Sketchbook Story: John Naka's Cascading Juniper
John's sketch of his own tree.
John Naka took pen to paper thousands of times to sketch his vision for a student's bonsai, but he rarely sketched his own trees. When editing John Naka's Sketchbook, I wanted to include one.
On page 13 is a sketch John made of his own show tree, a cascading California juniper, for the 1996 Nanpukai exhibition brochure. This bonsai is still alive and well in the back yard of the Naka home now occupied by John's eldest son Gene.
I was curious about the story of this large and impressive bonsai. I spoke with some of John's earliest students and oldest friends including Marybel Balendonck, Frank Goya, Harry Hirao, and Ben Oki. They agreed that this tree had been in John's collection for several decades, but could not recall specifics. They were happy to reminisce about the early days of collecting California natives.
John was always on the lookout for wonderful bonsai material, whether it was in a client's garden, a nursery, or in the abandoned Southern California neighborhood scheduled for demolition before construction of Interstate 5. However, John collected some of his oldest and most interesting bonsai in the Mojave Desert.
In the mid 1950's, John not only practiced the art of bonsai but also studied oil painting. It was in one of these classes that John first heard about California junipers. His art teacher, after seeing photos of John's bonsai, mentioned stunted, contorted junipers full of character in the hills surrounding the city of Palmdale.
That was all John needed to hear. The following Sunday, John and his bonsai buddy Micky Mizutari were in the desert digging for green gold. They were hooked and drove to the desert every week for many years.
The tree in 2004, one month before John passed away.
The California juniper grows in a very harsh environment. Desert heat and lack of rain for many months cause the trees to go dormant in the summer. Drying, year-round winds, and frigid winters with occasional snow limit the growing season to a few weeks in the spring. Trunk girth can grow as little as 1” every 75 years. Natural die-back and termite damage add character to trees that are often several hundred years old.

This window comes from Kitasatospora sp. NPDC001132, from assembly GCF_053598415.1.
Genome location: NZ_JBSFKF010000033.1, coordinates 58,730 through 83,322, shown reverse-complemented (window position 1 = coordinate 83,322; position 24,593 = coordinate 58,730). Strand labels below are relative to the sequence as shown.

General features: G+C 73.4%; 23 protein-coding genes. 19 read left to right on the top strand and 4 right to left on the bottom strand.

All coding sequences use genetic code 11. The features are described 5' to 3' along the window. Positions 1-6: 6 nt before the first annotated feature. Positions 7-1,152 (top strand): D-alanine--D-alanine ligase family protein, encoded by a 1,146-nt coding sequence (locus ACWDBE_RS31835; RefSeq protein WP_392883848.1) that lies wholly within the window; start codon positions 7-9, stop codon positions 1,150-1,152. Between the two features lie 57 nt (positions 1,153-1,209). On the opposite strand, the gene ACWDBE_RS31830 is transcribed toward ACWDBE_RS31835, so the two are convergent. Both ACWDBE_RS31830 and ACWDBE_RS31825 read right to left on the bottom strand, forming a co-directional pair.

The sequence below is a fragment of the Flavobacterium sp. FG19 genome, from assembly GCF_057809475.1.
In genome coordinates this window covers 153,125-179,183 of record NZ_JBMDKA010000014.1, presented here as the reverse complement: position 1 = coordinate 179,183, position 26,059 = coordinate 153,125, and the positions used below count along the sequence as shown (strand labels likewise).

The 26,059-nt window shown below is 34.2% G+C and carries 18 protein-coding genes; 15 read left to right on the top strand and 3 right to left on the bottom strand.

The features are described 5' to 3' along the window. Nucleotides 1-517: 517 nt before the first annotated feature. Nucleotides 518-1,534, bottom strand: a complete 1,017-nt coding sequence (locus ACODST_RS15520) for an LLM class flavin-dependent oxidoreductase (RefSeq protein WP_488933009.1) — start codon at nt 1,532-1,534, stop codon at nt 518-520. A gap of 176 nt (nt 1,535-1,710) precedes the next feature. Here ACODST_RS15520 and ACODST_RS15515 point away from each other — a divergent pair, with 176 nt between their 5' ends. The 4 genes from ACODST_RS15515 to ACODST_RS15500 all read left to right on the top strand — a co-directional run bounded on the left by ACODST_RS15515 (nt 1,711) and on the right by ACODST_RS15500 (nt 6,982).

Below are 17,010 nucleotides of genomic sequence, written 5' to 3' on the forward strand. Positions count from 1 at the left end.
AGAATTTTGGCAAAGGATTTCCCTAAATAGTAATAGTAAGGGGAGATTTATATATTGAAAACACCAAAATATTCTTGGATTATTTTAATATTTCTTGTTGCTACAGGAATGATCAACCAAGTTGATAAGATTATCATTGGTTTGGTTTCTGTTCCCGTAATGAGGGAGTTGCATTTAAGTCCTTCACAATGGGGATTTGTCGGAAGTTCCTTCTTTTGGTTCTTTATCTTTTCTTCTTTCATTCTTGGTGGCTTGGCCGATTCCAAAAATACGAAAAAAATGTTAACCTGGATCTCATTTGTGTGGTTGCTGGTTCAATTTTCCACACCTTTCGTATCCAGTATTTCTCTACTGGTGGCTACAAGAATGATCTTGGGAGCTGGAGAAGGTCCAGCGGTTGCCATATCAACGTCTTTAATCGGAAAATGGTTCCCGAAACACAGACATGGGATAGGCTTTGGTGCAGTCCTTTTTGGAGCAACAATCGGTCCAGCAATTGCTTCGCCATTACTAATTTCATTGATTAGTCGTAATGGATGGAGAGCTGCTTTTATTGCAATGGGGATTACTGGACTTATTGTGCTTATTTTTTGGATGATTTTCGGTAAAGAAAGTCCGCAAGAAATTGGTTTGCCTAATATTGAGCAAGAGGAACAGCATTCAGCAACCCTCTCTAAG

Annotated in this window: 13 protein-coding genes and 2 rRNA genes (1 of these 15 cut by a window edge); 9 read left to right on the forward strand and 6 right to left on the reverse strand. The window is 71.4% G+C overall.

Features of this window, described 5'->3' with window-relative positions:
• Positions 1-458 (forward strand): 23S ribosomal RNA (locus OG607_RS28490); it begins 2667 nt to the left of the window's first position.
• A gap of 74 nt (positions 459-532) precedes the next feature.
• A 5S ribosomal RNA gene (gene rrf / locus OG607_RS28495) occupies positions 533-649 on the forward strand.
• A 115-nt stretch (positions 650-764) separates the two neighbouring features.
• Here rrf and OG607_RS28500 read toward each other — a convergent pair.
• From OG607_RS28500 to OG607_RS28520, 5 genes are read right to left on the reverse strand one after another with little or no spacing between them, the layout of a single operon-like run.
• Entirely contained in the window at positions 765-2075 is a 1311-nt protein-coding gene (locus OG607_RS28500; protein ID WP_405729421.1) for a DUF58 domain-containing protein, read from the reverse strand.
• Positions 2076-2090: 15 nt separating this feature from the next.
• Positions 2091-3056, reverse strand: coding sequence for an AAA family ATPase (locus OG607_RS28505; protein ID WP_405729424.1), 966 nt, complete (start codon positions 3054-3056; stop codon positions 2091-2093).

California junipers adapted well to John's back yard and the cascade was no exception. It was planted in a beautiful Tokoname pot after refinement of the foliage and shari. Although it always looked show ready, it rarely made it into exhibitions because it was too cumbersome to move.
John and Felix relaxing behind a newly collected California juniper.
John never tired of collecting native trees or enjoying the serenity of their natural habitat. In 1999, he joined Harry Hirao, Marybel Balendonck, and a few others on one last excursion to the Mohave Desert. John helped his friend (and National Bonsai Foundation president) Felix Laughlin find and dig out a little gem. John then nurtured it for more than a year before sending it to Felix's back yard.
Harry “Mr. California Juniper” Hirao recalled that John had been collecting in the mountains for four years before inviting Harry for a life-changing trip. John was the first person to walk the hills in search of a masterpiece, but by no means the last. Hundreds of bonsai aficionados have followed in his footsteps during the past 60 years. Magnificent trees, while a little harder to find these days, are still being collected. Thanks, John!